Melting sea ice and rumbling volcanoes. Sled dogs racing through unnamed valleys.
These were the images that came to mind when Molly Rettig moved to Fairbanks, Alaska to work as a reporter at the local newspaper. An avid environmentalist, she couldn’t wait to explore the vast, untamed spaces that had largely been paved over on the east coast. But when her 72-year-old neighbor, Clutch, invites her on a tour of his gold mine—an 800-foot tunnel blasted into the side of his house–she begins to question many of her ideas about Alaska, and about herself.
In Finding True North, Rettig takes us on a gripping journey through Alaska's past that brings alive the state's magnificent country and its quirky, larger-than-life characters. She meets a trapper who harvests all she needs from the land, a bush pilot who taught himself how to fly, and an archaeologist who helped build an oil pipeline through pristine wilderness. While she learns how airplanes, mines, and oil fields have paved the way for newcomers like herself, she also stumbles upon a bigger question: what has this quest for Alaska’s natural resources actually cost, and how much more is at stake?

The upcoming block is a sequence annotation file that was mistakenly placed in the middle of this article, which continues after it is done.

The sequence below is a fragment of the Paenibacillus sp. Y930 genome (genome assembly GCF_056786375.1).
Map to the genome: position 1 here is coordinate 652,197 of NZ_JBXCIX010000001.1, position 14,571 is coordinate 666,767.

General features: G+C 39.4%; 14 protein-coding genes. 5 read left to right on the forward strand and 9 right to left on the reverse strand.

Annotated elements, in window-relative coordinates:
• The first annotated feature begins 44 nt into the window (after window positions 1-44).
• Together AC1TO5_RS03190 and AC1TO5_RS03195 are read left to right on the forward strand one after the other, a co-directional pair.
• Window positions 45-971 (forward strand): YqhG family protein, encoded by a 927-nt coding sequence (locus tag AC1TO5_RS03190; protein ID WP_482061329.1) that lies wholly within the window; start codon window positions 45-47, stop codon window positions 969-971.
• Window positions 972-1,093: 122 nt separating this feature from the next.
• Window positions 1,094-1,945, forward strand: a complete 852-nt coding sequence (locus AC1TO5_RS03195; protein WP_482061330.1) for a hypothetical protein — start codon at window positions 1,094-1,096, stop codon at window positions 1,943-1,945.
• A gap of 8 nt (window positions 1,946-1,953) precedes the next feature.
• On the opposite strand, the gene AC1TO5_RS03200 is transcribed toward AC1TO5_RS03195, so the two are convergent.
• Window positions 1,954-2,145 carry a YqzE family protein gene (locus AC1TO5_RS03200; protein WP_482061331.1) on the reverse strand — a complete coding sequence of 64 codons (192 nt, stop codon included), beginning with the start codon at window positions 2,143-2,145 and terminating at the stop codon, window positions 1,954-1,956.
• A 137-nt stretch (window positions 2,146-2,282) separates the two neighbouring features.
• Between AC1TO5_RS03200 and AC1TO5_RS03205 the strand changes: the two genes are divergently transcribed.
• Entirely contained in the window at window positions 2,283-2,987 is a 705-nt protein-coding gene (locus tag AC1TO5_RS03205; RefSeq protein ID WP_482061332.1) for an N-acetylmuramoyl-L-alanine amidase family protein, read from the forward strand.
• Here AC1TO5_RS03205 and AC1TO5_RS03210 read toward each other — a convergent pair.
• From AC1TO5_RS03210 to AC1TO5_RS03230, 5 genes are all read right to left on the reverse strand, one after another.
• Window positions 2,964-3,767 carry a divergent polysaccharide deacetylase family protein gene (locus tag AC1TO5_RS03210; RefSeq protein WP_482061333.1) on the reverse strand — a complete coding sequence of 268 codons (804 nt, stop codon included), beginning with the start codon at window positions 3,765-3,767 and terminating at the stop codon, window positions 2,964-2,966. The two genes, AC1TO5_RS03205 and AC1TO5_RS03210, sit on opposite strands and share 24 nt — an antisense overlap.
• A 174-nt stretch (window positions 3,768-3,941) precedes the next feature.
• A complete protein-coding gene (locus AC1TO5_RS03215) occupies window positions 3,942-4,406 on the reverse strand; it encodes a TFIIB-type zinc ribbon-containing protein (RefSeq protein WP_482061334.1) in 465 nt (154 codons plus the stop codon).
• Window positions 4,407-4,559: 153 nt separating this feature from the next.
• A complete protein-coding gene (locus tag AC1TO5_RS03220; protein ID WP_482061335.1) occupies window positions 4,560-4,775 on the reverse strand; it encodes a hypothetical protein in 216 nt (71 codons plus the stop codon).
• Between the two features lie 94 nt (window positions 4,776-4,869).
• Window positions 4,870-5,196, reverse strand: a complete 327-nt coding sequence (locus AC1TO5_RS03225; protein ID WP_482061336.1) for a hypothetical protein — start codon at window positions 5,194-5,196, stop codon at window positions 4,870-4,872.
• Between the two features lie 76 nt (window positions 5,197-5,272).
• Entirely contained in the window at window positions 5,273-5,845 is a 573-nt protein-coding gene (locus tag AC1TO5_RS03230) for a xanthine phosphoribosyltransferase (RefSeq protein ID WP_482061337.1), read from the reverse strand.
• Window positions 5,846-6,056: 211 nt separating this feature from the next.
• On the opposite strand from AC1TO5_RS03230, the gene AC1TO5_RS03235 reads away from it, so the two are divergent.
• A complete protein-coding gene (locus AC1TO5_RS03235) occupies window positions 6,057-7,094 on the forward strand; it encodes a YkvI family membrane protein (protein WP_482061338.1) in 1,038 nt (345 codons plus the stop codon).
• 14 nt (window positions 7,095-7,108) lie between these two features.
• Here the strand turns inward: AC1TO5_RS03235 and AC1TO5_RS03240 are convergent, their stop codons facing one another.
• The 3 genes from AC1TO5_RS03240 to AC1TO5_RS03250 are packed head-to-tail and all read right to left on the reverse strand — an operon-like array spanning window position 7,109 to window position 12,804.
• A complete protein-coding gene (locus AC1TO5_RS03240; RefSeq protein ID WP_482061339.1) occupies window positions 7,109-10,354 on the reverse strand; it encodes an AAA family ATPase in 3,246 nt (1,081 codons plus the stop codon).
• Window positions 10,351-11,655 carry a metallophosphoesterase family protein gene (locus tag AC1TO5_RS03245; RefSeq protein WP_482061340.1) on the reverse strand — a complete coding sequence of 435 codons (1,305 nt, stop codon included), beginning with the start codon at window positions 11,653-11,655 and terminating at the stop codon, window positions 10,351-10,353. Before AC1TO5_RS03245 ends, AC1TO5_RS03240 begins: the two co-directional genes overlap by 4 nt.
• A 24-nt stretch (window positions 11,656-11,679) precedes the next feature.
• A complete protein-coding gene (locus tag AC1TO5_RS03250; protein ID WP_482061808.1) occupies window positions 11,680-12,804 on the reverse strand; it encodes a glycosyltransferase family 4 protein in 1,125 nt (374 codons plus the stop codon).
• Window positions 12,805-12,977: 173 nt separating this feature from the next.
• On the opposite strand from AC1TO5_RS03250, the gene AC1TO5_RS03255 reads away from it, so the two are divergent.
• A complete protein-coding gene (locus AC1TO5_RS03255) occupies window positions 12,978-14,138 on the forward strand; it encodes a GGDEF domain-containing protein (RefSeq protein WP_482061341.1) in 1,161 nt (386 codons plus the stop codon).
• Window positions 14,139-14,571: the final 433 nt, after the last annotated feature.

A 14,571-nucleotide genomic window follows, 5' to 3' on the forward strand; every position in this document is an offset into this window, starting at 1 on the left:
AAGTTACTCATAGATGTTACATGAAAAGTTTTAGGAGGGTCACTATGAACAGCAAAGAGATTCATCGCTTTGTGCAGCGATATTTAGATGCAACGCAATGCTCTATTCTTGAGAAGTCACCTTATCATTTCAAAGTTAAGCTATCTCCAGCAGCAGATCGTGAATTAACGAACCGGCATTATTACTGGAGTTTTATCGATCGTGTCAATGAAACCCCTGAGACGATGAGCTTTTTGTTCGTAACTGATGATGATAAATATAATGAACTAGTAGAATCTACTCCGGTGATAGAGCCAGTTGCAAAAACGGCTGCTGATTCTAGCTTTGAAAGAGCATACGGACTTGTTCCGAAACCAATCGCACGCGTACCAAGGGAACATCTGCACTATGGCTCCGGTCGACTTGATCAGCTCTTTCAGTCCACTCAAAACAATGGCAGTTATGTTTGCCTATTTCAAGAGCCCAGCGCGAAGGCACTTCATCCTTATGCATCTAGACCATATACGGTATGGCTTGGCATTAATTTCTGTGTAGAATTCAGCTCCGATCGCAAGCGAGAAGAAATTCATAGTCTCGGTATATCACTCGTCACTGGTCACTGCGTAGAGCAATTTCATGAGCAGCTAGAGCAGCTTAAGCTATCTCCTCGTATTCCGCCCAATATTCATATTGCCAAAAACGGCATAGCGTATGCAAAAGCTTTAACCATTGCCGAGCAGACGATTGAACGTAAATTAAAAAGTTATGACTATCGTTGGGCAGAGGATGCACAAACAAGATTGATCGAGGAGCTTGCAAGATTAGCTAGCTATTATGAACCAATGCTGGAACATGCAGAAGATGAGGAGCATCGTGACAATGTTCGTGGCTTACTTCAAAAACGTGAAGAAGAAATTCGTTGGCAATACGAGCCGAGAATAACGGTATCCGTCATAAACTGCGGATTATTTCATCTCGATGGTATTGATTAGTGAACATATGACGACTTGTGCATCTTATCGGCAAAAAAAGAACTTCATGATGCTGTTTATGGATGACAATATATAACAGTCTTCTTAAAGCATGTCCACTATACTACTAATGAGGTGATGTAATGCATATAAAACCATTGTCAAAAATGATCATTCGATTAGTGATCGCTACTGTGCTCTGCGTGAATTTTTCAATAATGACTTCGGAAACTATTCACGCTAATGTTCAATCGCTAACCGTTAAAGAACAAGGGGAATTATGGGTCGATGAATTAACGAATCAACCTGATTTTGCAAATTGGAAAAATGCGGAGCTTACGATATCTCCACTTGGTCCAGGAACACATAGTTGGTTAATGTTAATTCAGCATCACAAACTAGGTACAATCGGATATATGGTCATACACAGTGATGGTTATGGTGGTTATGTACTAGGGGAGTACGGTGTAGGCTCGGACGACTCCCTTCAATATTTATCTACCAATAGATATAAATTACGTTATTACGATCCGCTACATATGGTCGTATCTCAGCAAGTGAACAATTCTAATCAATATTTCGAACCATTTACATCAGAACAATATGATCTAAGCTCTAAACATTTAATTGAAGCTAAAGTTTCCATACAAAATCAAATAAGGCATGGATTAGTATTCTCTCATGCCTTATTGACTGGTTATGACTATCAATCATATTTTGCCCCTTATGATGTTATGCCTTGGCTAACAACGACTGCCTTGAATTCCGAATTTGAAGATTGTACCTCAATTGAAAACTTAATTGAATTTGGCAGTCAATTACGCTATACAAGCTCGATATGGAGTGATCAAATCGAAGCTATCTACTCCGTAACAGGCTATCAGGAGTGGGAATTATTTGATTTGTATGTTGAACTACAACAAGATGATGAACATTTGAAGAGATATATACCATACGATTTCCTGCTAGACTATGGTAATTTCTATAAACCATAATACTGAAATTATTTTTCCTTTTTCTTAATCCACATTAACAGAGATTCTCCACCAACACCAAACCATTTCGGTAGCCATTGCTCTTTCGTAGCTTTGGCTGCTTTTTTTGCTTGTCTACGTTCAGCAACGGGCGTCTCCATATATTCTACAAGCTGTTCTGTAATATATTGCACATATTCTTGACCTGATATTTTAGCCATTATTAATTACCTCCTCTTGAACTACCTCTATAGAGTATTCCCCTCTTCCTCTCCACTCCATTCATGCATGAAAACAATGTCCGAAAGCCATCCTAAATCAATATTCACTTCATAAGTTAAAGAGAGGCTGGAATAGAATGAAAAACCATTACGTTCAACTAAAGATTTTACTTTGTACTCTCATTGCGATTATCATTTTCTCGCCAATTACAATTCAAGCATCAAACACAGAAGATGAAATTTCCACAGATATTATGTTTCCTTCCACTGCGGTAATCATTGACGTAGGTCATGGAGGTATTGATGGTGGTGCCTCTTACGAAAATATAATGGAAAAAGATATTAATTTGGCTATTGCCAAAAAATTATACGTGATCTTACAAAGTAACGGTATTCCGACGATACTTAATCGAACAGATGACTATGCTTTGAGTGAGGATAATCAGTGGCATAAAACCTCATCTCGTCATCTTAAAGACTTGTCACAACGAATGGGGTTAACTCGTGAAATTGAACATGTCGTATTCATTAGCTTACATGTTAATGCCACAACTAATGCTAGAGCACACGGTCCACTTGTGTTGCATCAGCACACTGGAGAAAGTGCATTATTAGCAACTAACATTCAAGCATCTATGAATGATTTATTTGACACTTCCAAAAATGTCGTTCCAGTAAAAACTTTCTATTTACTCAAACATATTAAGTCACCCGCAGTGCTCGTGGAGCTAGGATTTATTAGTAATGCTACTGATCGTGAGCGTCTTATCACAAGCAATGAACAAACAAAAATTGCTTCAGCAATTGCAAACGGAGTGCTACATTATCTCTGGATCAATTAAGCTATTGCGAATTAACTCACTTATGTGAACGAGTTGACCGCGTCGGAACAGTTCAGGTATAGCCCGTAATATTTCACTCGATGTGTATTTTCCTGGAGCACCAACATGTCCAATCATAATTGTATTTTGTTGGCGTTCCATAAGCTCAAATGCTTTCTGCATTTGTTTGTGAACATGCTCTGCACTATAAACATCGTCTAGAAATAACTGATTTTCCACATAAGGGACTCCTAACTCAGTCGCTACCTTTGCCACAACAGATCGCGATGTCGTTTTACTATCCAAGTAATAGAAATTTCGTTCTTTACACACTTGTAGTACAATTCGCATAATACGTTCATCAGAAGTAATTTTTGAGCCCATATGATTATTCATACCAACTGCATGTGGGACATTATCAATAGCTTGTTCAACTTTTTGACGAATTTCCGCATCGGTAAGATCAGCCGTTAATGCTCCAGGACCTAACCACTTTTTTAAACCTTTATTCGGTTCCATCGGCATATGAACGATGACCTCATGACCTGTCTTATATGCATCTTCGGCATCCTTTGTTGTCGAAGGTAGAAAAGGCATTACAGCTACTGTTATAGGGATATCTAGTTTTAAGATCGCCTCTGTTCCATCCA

This is a book about all the ways wild places teach us about ourselves. Rettig writes both playfully and honestly about how one place can be many things to many people—and how all of it can be true.
About the Author
Molly Rettig is communications director at the Cold Climate Housing Research Center. She moved to Fairbanks to work as a reporter for the Fairbanks Daily News-Miner in 2010 and covered government, science, and education.